Life on the Edge (of South America): A Look Into Guyanese Culture at Stuyvesant

Learning a little about the Guyanese students at Stuyvesant and their unique culture.

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By Rajhasree Paul

At first glance, Guyana may seem like a meek country in the northeast corner of South America. It’s a country, however, of great complexity: home to beautiful wildlife, the widest single-drop waterfall in the world, and one of the largest gold mines. Though it has a population of slightly less than a million people, Guyana has a rich history, which led to the unique culture and traditions practiced by Guyanese people today. This distinctive culture can be found in a handful of students right here at Stuyvesant.

Guyanese culture is made up of a blend of customs from many different countries. The British founded the colony of British Guiana in 1814. After 152 years of British control, Guyana became its own independent nation in 1966. During the British mandate, many people of different races emigrated from and immigrated to Guyana, resulting in a diverse population. Sophomore Ethan Andrews, who is half Guyanese on his mother’s side, shared that “Guyana is a melting pot of African, Indian, and European, especially British since it was a British colony.”

While most Guyanese people identify with a specific ethnicity and religion, it is common for them to still partake in other religious traditions. “There is a Hindu festival called Holi where you throw around colored powder and water, and even if you’re not Hindu everyone celebrates it,” said sophomore Katelan Balkissoon, who lived in Guyana until the age of four and visits frequently. “You also have something called Carnival every year, and it’s just like a giant party everyone goes to.” Guyanese Creole, a main language spoken in Guyana, also represents the mixture of religions and cultures because it is a blend of English and African languages, along with a bit of Dutch and Indian.

Guyanese culture is based on strong, and somewhat traditional, morals. In Guyana, everyone is extremely close, and it's important to be friendly to one another. Balkissoon said, “In Guyana, even if you’re not related, everyone is sort of family.” In addition, many Guyanese people, especially those who are older, have conservative mentalities when it comes to family and gender roles. Senior Rebecca Ramsammy, whose parents were born in Guyana, shared, “Because of the way the culture is built, [my parents and I] are not very close, and it’s more of a functional relationship between us.” Balkisson also explained, “Women have a more traditional role where they stay home, and they cook, and they clean and take care of their children.” These values extend past Guyananese. “The neighborhood I live in [in New York City] is ethnically Guyanese, so every time I go to visit back home in Guyana, it's like the same exact culture,” Ramsammy said. “It’s not really like I’m leaving there ever.”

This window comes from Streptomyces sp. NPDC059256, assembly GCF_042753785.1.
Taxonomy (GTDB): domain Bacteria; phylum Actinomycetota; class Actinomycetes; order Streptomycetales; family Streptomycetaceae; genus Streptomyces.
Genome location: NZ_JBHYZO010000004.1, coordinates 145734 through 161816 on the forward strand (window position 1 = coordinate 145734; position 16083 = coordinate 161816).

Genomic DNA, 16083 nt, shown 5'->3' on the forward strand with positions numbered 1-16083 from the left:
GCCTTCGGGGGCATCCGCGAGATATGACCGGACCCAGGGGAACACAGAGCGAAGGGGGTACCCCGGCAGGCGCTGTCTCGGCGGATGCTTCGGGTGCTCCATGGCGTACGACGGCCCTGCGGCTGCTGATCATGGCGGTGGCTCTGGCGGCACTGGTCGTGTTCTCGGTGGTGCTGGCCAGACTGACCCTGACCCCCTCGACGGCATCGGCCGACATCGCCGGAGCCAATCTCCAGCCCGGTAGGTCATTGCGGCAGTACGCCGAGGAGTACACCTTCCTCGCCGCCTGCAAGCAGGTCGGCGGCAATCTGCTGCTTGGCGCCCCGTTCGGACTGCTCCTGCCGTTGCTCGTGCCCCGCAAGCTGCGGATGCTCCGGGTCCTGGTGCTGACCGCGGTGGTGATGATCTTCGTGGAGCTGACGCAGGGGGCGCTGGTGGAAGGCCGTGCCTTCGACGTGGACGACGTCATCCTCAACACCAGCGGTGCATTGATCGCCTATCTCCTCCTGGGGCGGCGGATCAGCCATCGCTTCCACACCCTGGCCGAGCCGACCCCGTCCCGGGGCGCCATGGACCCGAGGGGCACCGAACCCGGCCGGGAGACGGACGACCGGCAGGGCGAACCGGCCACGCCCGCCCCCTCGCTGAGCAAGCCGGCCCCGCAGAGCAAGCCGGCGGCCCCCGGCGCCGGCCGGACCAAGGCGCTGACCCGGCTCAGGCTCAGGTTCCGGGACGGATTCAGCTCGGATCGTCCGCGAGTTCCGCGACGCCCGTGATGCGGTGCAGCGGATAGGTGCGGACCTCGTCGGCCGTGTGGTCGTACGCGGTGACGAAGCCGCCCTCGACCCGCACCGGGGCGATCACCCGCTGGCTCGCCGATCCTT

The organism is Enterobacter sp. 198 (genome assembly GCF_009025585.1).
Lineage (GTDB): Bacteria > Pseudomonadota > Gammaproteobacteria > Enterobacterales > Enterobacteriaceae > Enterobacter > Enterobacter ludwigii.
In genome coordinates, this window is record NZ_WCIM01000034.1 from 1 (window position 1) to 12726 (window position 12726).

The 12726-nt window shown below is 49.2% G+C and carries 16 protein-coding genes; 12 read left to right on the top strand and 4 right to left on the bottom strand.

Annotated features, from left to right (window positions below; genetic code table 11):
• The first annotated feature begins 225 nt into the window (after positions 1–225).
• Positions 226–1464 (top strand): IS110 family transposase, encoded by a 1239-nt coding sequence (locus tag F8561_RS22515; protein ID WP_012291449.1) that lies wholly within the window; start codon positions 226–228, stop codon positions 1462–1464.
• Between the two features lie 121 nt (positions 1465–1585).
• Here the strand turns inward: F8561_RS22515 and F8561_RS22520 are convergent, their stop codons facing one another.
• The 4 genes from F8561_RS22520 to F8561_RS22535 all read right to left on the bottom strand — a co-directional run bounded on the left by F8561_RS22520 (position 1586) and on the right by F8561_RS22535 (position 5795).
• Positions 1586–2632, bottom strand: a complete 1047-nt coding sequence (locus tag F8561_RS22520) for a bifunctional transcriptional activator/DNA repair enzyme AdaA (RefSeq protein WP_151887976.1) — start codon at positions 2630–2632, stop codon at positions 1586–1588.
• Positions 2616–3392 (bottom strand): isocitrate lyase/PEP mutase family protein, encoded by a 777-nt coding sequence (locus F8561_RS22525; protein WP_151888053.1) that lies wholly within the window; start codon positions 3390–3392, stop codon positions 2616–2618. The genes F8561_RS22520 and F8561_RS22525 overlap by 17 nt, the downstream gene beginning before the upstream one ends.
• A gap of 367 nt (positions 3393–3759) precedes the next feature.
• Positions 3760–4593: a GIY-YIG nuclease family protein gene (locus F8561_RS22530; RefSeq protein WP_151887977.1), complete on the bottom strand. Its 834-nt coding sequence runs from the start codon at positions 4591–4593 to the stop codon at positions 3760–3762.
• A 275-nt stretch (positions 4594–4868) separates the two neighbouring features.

For the small percentage of students at Stuyvesant who are Guyanese, the culture played an important role in their upbringing and their understanding of the world. Senior Reva Singh’s parents were both born in Guyana. “Being Guyanese has given me a better understanding of the impact of colonization and how racism is a very nuanced issue that is not black and white,” Singh explained.

Ramsammy shares this mentality, explaining, “We always watch cricket every year; that’s something that’s a big part of my life, like I play cricket sometimes on the side.” Cricket is a sport first introduced to Guyana by the British when the country was colonized and has now become a huge part of Guyana’s culture.

Though the Guyanese students no longer live in Guyana, they are still very much attached to their Guyanese roots. Even though Singh was born in the United States, she explained, “I really like Guyanese food; it’s something I really enjoy. I like little aspects of Guyanese culture.” Ramsammy, also born in the United States, said, “I would say I’m very in touch with my culture. It is very special to me.”